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May I make three brief comments on the interesting article ‘The flowering of London pride: finding a name for it’ (July 2001 JRSM, pp. 355-357) by Professor Crisp, Sir David Innes Williams and Mr Price?
One significant omission is any reference to the 1992 report by Professor Sir Bernard Tomlinson which actually brought about the present configuration of London medical schools.
Secondly, the sentence ‘The degrees for the moment remain those of the University of London’ (emphasis added) calls for comment. While nothing these days can be predicted with any certainty, it should be made clear that the University of London degree is one of the most powerful unifying forces in the federal University and it is a condition of membership that every College, even if it has its own degree-awarding powers, must leave those in suspense and award degrees of the University. That policy, so far as I know, commands universal support across the University.
Thirdly, the authors revive the Flowers suggestion that the new groupings of medical schools within their multifaculty Colleges should be renamed. Tomlinson was wise enough not to venture into this territory, let alone make any concrete suggestions.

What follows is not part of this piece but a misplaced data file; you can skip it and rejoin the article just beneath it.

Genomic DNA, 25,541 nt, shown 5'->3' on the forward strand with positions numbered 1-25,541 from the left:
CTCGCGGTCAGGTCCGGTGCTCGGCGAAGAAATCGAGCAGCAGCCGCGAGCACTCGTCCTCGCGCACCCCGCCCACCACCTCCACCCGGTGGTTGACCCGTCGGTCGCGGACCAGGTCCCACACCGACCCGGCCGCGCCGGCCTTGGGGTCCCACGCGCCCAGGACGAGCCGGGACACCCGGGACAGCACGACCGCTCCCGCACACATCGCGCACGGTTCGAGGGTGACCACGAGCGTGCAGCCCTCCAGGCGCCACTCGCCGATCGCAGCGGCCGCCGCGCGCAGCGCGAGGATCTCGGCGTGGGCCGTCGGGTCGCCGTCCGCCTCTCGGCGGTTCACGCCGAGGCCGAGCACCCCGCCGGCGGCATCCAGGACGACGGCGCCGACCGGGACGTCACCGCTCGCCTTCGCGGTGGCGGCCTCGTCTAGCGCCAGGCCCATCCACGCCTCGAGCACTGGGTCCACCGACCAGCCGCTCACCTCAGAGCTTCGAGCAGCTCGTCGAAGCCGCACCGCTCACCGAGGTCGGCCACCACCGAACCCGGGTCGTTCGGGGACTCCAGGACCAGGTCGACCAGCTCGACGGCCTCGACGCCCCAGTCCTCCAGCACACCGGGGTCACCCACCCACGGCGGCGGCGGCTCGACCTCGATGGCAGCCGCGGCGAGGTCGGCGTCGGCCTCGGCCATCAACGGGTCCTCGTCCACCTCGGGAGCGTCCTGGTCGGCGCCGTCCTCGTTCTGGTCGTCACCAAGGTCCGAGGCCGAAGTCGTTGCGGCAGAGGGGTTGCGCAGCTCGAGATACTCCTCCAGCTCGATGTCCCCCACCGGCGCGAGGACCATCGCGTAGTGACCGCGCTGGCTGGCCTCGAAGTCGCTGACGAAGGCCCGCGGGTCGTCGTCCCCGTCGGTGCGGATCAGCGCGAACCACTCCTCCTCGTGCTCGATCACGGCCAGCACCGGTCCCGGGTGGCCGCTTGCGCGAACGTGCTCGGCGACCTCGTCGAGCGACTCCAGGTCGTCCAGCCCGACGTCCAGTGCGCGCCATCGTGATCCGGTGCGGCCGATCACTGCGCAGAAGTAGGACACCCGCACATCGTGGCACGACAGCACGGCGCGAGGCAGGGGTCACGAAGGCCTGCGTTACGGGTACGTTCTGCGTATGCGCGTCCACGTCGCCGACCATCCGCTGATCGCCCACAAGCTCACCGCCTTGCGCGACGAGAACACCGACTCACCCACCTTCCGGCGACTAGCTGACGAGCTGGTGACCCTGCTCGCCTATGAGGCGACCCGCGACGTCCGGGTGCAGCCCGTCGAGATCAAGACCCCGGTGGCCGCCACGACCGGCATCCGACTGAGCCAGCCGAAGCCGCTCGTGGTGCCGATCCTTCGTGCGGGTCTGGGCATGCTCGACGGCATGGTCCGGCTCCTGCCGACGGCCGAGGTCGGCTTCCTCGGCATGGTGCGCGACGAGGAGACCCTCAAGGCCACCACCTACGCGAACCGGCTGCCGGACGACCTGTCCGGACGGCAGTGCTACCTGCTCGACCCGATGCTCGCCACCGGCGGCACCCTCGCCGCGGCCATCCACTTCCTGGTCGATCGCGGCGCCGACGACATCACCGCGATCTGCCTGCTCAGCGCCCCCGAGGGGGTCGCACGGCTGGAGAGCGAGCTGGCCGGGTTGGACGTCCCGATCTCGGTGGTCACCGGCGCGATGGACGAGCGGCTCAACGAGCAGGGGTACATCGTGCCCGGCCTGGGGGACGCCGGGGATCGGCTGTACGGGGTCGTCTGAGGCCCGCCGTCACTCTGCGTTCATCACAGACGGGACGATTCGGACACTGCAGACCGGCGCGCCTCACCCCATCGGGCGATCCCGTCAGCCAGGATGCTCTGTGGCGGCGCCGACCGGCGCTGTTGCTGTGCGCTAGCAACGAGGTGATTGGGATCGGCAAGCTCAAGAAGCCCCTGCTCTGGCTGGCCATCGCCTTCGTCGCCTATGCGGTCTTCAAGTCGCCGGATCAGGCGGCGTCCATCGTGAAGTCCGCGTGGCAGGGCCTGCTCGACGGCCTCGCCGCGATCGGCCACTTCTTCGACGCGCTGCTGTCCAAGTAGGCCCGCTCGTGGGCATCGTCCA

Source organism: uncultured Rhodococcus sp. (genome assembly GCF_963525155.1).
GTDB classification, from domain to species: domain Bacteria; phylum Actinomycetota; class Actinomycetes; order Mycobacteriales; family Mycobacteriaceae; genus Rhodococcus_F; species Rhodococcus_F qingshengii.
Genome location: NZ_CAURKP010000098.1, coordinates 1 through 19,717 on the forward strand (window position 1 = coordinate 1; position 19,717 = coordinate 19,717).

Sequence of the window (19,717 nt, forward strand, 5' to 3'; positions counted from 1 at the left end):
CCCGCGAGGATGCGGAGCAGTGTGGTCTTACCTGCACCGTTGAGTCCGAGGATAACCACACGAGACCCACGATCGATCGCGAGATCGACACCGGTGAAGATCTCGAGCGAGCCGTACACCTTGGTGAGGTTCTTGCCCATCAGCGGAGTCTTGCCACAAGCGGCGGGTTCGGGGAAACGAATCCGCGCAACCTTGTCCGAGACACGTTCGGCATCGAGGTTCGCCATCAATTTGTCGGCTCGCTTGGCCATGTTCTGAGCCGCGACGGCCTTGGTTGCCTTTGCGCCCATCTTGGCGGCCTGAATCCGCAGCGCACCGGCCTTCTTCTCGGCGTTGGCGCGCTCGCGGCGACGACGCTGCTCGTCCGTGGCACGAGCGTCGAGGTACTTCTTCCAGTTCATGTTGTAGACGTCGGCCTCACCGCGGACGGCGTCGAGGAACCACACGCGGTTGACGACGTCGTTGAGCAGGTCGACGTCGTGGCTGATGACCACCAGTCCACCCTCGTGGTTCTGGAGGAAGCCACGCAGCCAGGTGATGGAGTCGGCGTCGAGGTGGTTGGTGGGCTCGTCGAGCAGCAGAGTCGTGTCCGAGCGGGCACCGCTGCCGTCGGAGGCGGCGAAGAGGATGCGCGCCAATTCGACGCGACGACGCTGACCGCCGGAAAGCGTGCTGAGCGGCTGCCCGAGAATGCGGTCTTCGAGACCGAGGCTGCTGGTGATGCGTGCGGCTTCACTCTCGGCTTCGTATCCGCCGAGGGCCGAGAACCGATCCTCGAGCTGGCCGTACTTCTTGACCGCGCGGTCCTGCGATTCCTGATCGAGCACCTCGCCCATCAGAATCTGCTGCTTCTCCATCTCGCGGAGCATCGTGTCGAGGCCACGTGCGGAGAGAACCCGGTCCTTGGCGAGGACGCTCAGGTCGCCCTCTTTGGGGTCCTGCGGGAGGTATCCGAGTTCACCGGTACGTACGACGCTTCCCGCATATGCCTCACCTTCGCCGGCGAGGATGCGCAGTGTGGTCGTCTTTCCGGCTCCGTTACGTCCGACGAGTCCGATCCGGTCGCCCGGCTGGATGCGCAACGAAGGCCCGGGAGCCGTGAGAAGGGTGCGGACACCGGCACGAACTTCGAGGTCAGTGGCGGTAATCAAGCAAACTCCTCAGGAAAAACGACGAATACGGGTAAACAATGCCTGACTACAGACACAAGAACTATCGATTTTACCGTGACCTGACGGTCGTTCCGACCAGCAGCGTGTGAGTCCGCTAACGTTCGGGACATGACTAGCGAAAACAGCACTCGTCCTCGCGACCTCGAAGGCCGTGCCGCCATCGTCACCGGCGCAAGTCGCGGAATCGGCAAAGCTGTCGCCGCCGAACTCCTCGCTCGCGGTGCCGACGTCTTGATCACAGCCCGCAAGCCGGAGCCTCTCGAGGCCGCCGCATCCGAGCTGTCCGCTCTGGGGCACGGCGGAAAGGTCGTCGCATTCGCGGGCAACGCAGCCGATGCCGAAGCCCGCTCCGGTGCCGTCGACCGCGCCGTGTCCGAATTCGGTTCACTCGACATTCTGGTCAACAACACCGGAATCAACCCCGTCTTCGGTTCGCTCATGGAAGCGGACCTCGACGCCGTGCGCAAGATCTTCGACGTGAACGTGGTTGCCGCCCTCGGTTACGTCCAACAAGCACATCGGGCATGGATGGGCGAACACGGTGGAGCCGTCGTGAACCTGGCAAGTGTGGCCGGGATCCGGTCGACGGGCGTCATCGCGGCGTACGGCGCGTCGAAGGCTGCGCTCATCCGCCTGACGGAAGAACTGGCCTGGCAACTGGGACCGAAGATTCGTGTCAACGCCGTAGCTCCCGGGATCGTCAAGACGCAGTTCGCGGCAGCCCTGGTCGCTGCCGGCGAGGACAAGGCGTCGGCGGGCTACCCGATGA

It was left to each group to determine their own names. Now, as those institutions are settling down within their new institutions, is hardly the moment to reopen this question. I was very much involved in one of these sets of mergers and know better than most what the difficulties were and not least the sensitivities with regard to name.
Rather than pull out the names of great medical scientists in the history of London's medical schools and teaching hospitals, it is even more important where possible to retain those names of medical schools with a distinguished history and tradition which resonate in the medical world; and the second imperative is to ensure that these new schools become fully a part of the multi-faculty College of which they are now a part. Importing new names and titles would damage that process and create even more uncertainty.